“I think the hard work that we do and I think like for Hispanics, specifically, since we’re on like on a different situation, if we compare with a person who is born here, I think we’re in a position that we gotta give 100% of our business. I think that’s like the contribution that we did.” – Andres Contreras, 12
“I think it’s like our drive, I guess because we’re very driven. I mean, America is usually the chance that people get to get out of the country that they’re in to create a better life. So we’re very driven. My parents, like my dad, came to college when he was 18. He had no idea, he didn’t speak English. My mom didn’t speak English when she came to high school here. We are very hard-working, determined people.” – Yennika Rivera Vazquez, 12
“I think the most important contribution is our music.” – William Ramos, 12
Who in the Hispanic community represents you the best and why?
“I think, I mean, I love Bad Bunny and other Puerto Rican artists.” – Annika Vazquez, 10
“Bad Bunny is my hero because I love his music and he’s a really big Hispanic influence around the world.” – Oscar Flores, 11
“I guess it’s kind of basic, but I really like Selena, I love singing to like her music. She’s just a really big inspiration for me.” – Isabella Moreno, 10
“Frida Kahlo, I love her. She is one of the- even though a lot of Americans see her as just that one Mexican artist with the unibrow, it goes so much deeper than that. She was one of the first very open androgynous people, especially in Mexico. Her art is raw and unsettling in the best ways. A lot of people haven’t seen her best art, I think, because I’m an artist too, and I hope to do it professionally in the future. But she was also very active in her political scene, which I think- and she used her art to protest anything that she saw that was wrong with the world even though she was injured.” – Yennika Rivera Vazquez, 12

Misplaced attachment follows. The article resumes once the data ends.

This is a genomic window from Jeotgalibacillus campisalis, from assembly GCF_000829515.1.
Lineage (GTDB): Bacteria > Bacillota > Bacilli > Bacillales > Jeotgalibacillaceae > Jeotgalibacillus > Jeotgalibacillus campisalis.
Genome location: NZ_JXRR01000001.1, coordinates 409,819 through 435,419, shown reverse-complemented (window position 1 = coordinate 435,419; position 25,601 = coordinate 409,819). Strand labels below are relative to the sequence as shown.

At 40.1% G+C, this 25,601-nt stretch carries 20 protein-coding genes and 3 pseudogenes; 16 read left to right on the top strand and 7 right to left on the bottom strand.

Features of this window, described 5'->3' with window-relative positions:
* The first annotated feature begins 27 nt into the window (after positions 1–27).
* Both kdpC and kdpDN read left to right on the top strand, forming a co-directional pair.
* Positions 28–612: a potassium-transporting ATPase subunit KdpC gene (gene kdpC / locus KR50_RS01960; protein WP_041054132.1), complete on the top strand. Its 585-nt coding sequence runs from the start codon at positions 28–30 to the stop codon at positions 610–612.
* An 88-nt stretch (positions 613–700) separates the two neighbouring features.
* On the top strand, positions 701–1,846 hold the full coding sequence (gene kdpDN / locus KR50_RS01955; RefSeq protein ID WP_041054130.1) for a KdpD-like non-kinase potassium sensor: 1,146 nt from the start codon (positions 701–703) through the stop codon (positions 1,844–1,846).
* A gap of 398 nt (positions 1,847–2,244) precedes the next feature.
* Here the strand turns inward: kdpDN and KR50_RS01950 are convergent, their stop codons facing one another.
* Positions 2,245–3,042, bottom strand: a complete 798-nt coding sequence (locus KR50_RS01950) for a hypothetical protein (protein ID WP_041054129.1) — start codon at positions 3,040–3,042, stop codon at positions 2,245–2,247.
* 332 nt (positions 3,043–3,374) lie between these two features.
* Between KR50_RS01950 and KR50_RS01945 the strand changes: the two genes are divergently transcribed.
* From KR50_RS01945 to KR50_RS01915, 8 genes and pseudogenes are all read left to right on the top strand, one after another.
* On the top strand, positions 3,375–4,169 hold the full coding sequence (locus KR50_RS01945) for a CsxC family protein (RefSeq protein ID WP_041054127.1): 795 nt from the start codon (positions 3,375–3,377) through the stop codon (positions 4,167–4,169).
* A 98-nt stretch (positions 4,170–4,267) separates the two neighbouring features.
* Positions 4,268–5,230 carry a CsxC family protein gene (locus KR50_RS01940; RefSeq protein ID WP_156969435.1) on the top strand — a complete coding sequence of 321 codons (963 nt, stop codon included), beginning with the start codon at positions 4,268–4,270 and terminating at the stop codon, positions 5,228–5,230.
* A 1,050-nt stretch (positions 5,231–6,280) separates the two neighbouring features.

Trivia Question: Which country does Hispanic culture come from?
“Hispanic culture comes from Spain.” – Annika Vazquez, 10
“It comes from Spain.” – Oscar Flores, 11
“Spain, right?” – Isabella Moreno, 10
“All of them. I don’t think there’s… Is there one? I feel like this is a trick question. I mean I guess if we are thinking Hispanic culture then Mexico.” – Yennika Rivera Vazquez, 12
“From Spain.” – William Ramos, 12
Trivia Question: What is the difference between Latino and Hispanic?
“Okay, so Latino is someone that comes from Latin America and Hispanic is someone that speaks Spanish.” – Annika Vazquez, 10
“I think it’s the same. I don’t think they’re different. I thought it was the same. Like I don’t know, what is the difference?” – Oscar Flores, 11
“So Latino is basically people of Latino roots and just coming from that and like the Western Hemisphere and a lot of Hispanic is basically just like sometimes it just includes that but also people in Spain, like that stuff.” – Isabella Moreno, 10
“Latino is anything outside of Central America. I think Hispanic is Central America and a little bit lower.” – Yennika Rivera Vazquez, 12
“Hispanics speak Spanish and Latino is from Latin America so it can be like Brazil or Haiti.” – William Ramos, 12